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Evaluating Information Skills Training in Health Libraries

Posted by on October 4th, 2011 Posted in: News, Practical Evaluation, Research Reads


In her 2007 systematic review of how health libraries evaluate their training activities, Alison Brettle points out that these evaluations are designed to address various questions:  Are class participants learning?  Are resources being used in the best way?  Are more resources needed?  What changes should be made to improve materials and methods?   This review focuses on measures that examine changes in class participants’ knowledge, skills, or behavior.  The majority were used in these study designs:

  • Pre-experimental (one group, post-test only; one group with pre- and post-test; two groups post-test only)
  • Quasi-experimental (control group, pre- and post-testing without randomization)
  • Randomized controlled experiments

A few of the studies in the review were qualitative, and some were descriptive.  Methods of measuring outcomes of information skills classes included:

  • A score sheet or checklist listing features of a search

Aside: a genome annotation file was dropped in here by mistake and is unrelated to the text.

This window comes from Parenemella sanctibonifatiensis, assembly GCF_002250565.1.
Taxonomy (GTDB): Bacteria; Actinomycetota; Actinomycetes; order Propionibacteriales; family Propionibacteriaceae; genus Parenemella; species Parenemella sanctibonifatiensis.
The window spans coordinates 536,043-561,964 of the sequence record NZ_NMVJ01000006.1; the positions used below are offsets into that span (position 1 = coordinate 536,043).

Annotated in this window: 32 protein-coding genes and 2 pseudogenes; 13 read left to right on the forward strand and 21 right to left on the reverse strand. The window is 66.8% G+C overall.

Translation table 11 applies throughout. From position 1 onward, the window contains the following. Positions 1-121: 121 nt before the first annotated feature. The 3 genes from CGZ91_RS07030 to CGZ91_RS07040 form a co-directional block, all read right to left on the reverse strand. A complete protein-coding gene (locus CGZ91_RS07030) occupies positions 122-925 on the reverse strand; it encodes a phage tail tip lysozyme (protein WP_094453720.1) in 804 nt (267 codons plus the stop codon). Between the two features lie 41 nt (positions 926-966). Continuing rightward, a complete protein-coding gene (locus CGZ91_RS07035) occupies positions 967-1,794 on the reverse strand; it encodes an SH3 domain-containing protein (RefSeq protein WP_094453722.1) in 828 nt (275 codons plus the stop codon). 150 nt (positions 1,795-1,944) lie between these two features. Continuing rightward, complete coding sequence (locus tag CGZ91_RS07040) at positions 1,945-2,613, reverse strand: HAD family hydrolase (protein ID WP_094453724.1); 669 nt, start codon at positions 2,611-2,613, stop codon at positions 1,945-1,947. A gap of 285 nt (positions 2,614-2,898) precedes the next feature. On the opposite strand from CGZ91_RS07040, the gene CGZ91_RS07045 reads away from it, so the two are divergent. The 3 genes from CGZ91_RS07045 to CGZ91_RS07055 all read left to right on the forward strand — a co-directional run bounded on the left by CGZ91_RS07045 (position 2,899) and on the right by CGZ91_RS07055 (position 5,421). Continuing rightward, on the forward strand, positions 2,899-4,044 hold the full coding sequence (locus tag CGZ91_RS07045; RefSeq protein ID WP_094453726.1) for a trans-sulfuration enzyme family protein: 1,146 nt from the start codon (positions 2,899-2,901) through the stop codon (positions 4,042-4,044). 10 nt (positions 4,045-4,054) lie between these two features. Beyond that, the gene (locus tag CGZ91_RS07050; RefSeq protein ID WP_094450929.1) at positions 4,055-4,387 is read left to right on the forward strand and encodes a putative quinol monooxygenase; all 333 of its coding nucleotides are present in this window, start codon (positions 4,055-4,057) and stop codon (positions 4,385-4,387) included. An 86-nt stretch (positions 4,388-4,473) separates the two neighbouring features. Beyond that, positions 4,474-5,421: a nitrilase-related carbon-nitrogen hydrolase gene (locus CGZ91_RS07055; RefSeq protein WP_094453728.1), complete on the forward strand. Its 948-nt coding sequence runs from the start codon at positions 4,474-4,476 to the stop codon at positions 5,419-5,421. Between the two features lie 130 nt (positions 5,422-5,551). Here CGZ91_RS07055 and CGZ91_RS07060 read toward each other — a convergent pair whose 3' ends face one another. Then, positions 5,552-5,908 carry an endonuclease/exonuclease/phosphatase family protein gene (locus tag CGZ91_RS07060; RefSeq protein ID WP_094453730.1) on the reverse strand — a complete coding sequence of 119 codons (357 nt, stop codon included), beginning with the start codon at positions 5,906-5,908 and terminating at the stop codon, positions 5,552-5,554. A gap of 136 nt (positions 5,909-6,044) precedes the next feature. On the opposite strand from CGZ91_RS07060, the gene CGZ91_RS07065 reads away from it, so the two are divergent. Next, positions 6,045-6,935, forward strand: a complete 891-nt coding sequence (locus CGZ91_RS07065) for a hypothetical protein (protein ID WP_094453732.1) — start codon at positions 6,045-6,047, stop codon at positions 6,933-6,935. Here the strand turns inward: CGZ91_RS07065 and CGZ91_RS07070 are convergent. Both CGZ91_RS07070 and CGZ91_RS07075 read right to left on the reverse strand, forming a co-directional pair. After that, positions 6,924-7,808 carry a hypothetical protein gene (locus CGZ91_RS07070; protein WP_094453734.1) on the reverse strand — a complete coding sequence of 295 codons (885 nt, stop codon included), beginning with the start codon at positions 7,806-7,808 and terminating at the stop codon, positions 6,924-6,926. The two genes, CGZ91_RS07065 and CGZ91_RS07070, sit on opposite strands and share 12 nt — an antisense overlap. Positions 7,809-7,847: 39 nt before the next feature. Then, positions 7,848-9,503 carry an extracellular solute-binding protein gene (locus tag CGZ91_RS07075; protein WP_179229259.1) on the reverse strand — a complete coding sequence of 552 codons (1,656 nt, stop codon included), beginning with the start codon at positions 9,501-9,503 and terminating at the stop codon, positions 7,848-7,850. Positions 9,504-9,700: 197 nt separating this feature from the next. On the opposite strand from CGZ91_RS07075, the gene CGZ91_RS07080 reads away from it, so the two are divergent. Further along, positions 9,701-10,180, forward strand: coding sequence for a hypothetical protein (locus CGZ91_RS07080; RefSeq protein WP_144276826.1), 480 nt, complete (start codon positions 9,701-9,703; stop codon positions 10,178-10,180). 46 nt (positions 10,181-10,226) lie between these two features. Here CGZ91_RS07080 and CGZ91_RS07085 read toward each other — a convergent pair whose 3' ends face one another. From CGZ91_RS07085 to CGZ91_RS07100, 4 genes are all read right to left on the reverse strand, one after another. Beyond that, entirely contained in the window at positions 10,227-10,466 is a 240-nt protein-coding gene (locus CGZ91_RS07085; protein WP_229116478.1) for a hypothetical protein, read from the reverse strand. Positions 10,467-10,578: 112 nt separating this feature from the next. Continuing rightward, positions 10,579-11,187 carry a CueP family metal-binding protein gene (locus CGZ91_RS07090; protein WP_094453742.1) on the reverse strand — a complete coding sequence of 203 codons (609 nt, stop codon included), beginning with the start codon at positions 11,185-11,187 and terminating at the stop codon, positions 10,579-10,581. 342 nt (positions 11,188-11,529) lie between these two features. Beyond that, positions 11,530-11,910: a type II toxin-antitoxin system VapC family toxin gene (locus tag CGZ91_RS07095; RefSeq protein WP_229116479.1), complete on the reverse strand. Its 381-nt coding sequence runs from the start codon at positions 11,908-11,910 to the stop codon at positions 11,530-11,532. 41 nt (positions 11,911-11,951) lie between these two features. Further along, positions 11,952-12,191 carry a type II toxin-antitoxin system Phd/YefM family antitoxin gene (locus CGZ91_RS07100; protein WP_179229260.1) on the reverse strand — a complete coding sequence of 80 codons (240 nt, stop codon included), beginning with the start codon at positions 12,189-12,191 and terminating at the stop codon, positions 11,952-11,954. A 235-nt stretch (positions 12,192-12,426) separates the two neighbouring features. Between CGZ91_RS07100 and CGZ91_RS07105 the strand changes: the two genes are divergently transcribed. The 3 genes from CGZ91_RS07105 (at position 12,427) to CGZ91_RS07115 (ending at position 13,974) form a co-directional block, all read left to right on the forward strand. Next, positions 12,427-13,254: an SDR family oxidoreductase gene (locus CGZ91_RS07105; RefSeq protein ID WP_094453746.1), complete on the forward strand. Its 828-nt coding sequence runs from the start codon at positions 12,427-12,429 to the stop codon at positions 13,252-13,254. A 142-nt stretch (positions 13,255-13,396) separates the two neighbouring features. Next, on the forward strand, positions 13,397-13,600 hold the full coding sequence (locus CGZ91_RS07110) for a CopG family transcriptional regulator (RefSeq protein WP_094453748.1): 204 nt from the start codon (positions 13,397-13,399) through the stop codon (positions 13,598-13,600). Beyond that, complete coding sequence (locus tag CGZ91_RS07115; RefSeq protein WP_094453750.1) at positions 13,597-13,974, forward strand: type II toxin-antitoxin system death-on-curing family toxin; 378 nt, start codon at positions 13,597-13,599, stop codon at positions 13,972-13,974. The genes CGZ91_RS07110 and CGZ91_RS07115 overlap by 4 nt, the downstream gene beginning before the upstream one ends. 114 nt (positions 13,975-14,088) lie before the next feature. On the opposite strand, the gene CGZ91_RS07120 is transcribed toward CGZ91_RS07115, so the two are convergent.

• Surveys, including perceptions of the training, participant’s confidence, and ability to use knowledge gained
  • The Objective Structured Clinical Exam (OCSE) in which medical students perform clinical tasks in a short period of time, with literature searching included as one of the tasks

Appendix 2 of the article lists the studies that Brettle reviewed, describes methodologies and tools, and indicates how (or whether) instruments were deemed reliable and valid.  (Quick review–reliable instruments produce the same results if used again in the same situation; valid instruments actually measure what they claim to measure, and might produce generalizable results.)

This systematic review is open access and you can find the full text here:
Brettle, A. “Evaluating information skills training in health
libraries: a systematic review.” Health Information & Libraries Journal. 24: (Supplement s1): 18–37, December 2007.

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This project is funded by the National Library of Medicine (NLM), National Institutes of Health (NIH) under cooperative agreement number UG4LM012343 with the University of Washington.

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